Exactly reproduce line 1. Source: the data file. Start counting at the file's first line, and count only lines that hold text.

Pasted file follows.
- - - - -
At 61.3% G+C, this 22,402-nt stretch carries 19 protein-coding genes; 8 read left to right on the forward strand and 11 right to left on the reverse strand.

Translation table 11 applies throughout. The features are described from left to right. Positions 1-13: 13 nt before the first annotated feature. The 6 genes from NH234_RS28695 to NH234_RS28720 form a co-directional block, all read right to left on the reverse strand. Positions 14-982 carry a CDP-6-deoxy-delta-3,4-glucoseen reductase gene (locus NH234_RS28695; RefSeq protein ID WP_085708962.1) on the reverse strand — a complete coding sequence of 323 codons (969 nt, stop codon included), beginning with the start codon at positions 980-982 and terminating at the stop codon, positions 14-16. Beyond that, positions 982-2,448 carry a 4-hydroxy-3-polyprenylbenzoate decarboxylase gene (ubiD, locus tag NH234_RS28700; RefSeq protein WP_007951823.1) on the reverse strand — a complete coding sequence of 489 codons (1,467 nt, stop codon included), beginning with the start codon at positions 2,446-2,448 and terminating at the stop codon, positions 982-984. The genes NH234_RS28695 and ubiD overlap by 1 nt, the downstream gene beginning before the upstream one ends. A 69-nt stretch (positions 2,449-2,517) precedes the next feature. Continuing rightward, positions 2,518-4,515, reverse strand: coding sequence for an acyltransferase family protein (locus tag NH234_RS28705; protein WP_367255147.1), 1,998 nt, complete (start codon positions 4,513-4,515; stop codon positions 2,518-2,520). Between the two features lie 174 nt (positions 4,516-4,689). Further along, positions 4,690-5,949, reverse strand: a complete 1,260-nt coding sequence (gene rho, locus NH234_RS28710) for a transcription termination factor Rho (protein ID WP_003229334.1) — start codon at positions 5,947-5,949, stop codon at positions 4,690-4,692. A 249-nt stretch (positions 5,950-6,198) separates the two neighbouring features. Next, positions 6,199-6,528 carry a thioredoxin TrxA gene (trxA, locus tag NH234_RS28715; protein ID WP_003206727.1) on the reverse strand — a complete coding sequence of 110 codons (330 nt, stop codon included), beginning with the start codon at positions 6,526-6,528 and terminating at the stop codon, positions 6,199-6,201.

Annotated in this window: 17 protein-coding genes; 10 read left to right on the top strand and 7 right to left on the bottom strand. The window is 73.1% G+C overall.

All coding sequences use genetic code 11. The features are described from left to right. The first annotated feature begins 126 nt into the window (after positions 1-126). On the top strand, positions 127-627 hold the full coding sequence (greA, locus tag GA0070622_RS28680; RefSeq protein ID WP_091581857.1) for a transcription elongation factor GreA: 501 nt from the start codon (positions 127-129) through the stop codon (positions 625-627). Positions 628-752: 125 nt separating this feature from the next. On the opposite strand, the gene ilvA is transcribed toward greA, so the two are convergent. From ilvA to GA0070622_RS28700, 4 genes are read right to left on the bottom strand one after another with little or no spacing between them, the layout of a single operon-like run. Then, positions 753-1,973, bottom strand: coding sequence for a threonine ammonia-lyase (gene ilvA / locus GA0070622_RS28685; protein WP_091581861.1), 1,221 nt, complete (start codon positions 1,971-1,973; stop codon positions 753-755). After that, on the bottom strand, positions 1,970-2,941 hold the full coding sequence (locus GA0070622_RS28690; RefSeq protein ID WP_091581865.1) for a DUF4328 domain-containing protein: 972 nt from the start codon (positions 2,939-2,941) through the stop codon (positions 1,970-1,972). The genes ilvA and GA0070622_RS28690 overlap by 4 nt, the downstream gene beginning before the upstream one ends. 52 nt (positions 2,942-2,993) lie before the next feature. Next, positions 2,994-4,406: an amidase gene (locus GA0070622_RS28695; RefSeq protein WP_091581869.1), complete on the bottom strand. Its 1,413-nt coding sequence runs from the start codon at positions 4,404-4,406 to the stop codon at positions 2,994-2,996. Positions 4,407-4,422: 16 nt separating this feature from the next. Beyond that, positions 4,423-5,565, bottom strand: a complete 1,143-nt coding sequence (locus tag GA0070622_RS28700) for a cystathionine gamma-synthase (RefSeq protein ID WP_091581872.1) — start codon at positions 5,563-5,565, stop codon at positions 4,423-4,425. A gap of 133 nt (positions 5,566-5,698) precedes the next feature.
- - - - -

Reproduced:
At 61.3% G+C, this 22,402-nt stretch carries 19 protein-coding genes; 8 read left to right on the forward strand and 11 right to left on the reverse strand.